PROMOTON-winning weekends are no time for sober analysis.
For all the words which poured out of the intoxicated blue half of Dundee over the weekend, though, the most perceptive came from Scott Gardiner. Dundee's chief executive acknowledged the immediate truth: when a club secures a place in the top flight it must instantly consider how to stay there.
At the PFA Scotland annual awards dinner three years ago Kevin Bridges's turn as guest speaker included a cruel ad-lib when he was distracted by the noise from a boisterous table. When he was told which club's players were responsible he said: "Ah, the Galacticos of Dunfermline! Is that you celebrating your relegation from the SPL in 12 months?"
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The room was in stitches at the gag, with the Dunfermline boys happily laughing along, but Bridges turned out to be spot on: a year later they were relegated In the SPL/SPFL era a promoted club has gone straight back down in four out of 14 complete seasons (that could become five out of 15 if Partick Thistle go down this month).
Dundee do not need any history lessons on this bittersweet topic. They were last promoted in 2012 and last relegated in 2013. That is the point Gardiner was making.
"We don't have any ridiculous ambitions but we don't see why we can't be a very good, very well run competitive football club with a good fan base," he said. "We are very solvent but we want to take the business forward by going into the Premiership and sticking there.
"If you can achieve that then it changes a lot of things like commercial opportunities and the type of player you can bring in. If players think you are a yo-yo team they won't commit to you."
That is the challenge for Gardiner, Paul Hartley and the rest of the club's management in the coming monts. Kilmarnock, currently under such a grave threat, have been in the top flight for more than two decades. There is no reason why that could not have been Dundee, if they had been run without the boardroom anarchy evident far too often at Dens Park over the years.
That wonderfully unchanging old ground was a handsome sight as it was stuffed with close to 11,000 home fans for the result which took them up. That crowd was unusually big, of course, but in terms of attendances Dundee literally will bring more to the top flight than most.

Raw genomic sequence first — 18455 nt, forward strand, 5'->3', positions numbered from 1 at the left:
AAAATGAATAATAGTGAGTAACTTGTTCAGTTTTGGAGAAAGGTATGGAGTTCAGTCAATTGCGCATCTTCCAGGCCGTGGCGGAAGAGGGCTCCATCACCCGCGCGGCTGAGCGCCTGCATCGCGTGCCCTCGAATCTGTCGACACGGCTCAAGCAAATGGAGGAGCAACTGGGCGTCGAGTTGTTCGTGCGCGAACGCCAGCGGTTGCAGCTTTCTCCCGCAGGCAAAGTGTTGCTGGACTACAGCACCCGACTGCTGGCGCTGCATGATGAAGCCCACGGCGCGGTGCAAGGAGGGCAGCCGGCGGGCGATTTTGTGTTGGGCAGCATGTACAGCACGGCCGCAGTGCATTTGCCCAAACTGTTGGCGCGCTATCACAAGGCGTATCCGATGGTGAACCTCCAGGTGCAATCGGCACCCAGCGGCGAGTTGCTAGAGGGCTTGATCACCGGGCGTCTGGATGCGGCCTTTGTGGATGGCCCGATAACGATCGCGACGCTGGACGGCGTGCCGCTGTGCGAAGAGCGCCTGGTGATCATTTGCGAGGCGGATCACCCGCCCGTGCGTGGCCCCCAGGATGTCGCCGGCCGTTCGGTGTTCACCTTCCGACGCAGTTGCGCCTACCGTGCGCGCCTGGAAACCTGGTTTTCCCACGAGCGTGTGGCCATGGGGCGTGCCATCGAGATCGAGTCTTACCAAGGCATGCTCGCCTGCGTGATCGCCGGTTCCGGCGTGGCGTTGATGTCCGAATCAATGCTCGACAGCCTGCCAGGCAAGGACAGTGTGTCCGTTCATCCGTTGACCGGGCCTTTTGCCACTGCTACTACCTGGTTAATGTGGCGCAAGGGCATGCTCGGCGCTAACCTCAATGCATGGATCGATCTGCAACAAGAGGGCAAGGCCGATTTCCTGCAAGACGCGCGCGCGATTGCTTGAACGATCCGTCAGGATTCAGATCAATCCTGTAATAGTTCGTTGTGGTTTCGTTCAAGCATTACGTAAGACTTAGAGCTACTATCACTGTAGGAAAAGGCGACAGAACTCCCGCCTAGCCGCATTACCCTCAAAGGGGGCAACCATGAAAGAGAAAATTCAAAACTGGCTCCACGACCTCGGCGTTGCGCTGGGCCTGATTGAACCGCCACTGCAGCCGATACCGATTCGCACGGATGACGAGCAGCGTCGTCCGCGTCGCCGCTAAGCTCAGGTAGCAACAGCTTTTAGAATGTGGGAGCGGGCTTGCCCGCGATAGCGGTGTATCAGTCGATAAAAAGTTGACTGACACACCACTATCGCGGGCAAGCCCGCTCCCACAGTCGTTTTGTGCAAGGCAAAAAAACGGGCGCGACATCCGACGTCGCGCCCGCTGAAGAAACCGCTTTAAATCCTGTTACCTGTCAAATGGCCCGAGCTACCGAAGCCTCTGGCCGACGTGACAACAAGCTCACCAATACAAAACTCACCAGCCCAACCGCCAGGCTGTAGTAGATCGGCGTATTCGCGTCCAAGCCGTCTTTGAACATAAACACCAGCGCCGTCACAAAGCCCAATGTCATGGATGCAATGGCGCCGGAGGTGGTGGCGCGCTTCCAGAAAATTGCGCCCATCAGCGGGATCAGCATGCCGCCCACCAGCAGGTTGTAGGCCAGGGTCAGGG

Add up their home gates this season and they are bigger than those of St Johnstone, Inverness Caledonian Thistle, St Mirren, Ross County or Kilmarnock.
The return of the Dundee-Dundee United fixture will give the league a meaningful city derby. The version in Edinburgh has gone and Celtic-Partick Thistle is too much of a mismatch to have wider significance or interest. The Premiership must be a meritocracy but in the absence of Hearts and Rangers there is no question that it cries out for the spectacle and theatre of as many well-supported clubs as it can get. For that, and for proving themselves the best team in the Championship, Dundee's return should be enthusiastically applauded.
And another thing
Two points spring to mind about the revelation that the Rangers players earned no bonus for winning League 1.
Firstly, no-one need have a begging bowl out for them. One of the factors - but only one of many - in the club's ongoing financial chaos has been the eye-wateringly excessive amount of money paid to senior players signed for the routine business of winning the poorest two divisions of the senior structure.
To have had them on those wages, plus a bonus for winning the league, would have been another insult to the club's supporters.
But giving fat bonuses to directors and the chief executive, Graham Wallace, while players are on huge basic salaries and no bonus for winning a league, is further confirmation of how far Rangers are divorced from industry norms.
Last year their deeply unpopular finance director, Brian Stockbridge, got a 100% bonus because Ally McCoist's squad won the old Division Two, a feat which had nothing to do with him. A year later the players are on no bonus for reaching an almost identical target while Wallace stands to gain if some undisclosed goals are reached.
When Rangers eventually bring some sort of order to their affairs there must be a swift end to full-salary bonuses for their executives and the imposition of a sensible wage structure for the playing staff and routine, bonus-driven incentives for them to do well.
Right now, Rangers' priorities are staggeringly distorted.
And Finally . . .
Hibs' recent freefall has obscured the state Kilmarnock are in.
The highest number of defeats, the most goals conceded, the poorest goal difference in the division: Kilmarnock would be bottom of the table if it were not for the 15-point deduction imposed on Hearts, who gave them a fearful going over yesterday and would themselves be eighth if it were not for that SPFL sanction. It is now nine defeats in 13 league games.
Kilmarnock have been in the top flight for 21 years. When Michael Johnston steps down as chairman at the end of the season, his last act may be to see them drop out of it.